Swedish prog-metal act Opeth packed a full house in Terminal 5 last night as they marked the band’s 20th anniversary with one of six global performances of the Blackwater Park album in its entirety.
Opeth played a staggering three hour, two set show last night, thrilling fans with a full career retrospective. While vocalist Mikael Åkerfeldt is the only member to have played on all nine band albums, the group has built up a dedicated fanbase since their early ‘90s debut, and the audience sang along to every song.
Beginning with The Leper Affinity, the first track on 2001’s Blackwater Park record, Opeth masterfully recreated not only the sound, but the feel of the epic album. The musicianship was flawless, with the band nailing every note and nuance of the incredibly complex music, and intense lighting and dramatic projections on a screen and the walls of the venue pushed the music’s dark and brooding sound beyond a purely aural experience.
Guitarist Fredrik Åkesson, the newest member of a band reknown for a rotating cast of musicians, shredded alongside Åkerfeldt as they ripped through complex death metal riffs and spastic solos. Bassist Martin Mendez and drummer Martin “Axe” Axenrot created a monstrous low end backdrop for the band, with death metal blast beats abruptly giving way to keyboardist Per Wiberg’s harmonious melodies and Opeth’s signature sound. Both Åkerfeldt’s death growls and clean singing were flawless as the band played straight through the 60+ minute Blackwater Park record without a pause, and received tremendous applause as they completed the album’s final, eponymous track.
While many metal bands would consider an nonstop hourlong set an entire performance, it was just a warm-up for Opeth. After a brief break which allowed fans to roam the always stifling but spacious Terminal 5 venue, including a rooftop bar complete with food grilled on the spot, the band returned to the stage and proceeded to play a single song from each of their eight other records, offering an enjoyable look at the group’s discography and memorable flashback for longtime fans.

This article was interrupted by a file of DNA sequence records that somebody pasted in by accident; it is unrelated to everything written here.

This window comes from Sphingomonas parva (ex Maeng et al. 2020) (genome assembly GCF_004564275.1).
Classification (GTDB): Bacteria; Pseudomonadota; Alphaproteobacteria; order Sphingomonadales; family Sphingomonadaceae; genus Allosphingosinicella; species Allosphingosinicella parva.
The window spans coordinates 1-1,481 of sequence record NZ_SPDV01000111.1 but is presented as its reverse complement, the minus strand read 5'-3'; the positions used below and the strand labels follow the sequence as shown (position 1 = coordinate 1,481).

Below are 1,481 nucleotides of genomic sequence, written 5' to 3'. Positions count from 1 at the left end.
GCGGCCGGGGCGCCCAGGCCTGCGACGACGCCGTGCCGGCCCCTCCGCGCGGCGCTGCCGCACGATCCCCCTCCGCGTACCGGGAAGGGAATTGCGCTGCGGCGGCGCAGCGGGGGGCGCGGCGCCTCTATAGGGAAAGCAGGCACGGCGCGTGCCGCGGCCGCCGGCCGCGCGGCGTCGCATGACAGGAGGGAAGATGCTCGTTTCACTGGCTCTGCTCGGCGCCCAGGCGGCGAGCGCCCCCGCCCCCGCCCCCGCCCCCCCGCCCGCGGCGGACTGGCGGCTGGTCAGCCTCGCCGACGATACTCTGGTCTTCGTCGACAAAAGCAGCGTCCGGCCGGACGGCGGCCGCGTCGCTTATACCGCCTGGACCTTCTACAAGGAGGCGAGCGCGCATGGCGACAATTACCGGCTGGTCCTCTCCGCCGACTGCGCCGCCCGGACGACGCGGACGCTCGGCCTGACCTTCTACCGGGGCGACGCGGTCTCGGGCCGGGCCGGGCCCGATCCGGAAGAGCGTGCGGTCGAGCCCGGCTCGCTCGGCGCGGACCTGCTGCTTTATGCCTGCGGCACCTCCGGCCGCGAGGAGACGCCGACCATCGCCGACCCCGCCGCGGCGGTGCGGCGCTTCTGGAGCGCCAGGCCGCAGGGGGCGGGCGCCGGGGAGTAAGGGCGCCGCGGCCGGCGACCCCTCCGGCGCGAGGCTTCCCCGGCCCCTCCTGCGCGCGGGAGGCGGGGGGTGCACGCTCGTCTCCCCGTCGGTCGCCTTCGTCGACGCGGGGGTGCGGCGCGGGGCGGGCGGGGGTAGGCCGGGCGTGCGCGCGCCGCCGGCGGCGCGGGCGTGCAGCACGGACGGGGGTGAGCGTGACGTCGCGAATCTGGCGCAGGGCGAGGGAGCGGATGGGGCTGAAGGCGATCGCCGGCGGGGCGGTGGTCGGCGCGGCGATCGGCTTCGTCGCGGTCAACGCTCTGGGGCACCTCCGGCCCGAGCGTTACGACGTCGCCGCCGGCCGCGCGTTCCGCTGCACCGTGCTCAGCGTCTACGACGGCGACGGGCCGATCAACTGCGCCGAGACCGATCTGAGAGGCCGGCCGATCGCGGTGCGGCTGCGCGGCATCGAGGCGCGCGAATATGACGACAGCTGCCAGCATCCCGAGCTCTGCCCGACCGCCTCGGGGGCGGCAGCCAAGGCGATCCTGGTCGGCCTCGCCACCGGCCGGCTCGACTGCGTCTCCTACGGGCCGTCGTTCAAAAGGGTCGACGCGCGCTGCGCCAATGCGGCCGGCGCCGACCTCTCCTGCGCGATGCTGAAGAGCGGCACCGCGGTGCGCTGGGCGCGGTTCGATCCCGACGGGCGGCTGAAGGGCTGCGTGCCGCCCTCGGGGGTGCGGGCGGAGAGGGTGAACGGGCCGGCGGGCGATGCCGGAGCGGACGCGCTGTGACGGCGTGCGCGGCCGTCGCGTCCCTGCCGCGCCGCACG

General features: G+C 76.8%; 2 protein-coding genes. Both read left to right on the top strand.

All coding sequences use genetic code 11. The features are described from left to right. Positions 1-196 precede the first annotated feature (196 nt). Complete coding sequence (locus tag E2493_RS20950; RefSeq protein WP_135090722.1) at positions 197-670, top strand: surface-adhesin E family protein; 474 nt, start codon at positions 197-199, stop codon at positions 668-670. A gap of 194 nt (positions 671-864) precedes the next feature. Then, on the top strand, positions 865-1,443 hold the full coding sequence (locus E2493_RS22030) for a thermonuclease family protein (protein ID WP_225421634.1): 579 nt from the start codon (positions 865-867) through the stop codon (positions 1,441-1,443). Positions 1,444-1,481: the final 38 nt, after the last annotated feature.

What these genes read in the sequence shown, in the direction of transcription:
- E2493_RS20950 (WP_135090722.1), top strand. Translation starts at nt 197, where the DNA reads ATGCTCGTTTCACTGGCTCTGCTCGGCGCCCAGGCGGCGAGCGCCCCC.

Unlike the first set, which featured seamless transitions from song to song, Åkerfeldt was extremely chatty for the latter half of the show, introducing each album’s token song by reminiscing about that era of the band. Former members, albums sales, and tours were all discussed in the frontman’s heavily accented English, garnering laughs and applause from the crowd of die-hard fans. Intense, crushing songs like The Moor and Wreath gave way to the ballad-like Hope Leaves, and the band wrapped with The Lotus Eater off of 2008’s Watershed album just in time for an 11pm curfew.
Opeth is one of the most unique bands in heavy metal, with a distinctive, innovative style that combines death metal basics with the complexities of progressive rock. Their intense sound has created an ultra-dedicated fanbase, who were out in full force last night for this landmark show. What the band might lack in radio-friendliness, they more than make up for in raw talent and epic songwriting, and judging by last night’s marathon live show, they can only continue to grow in popularity.
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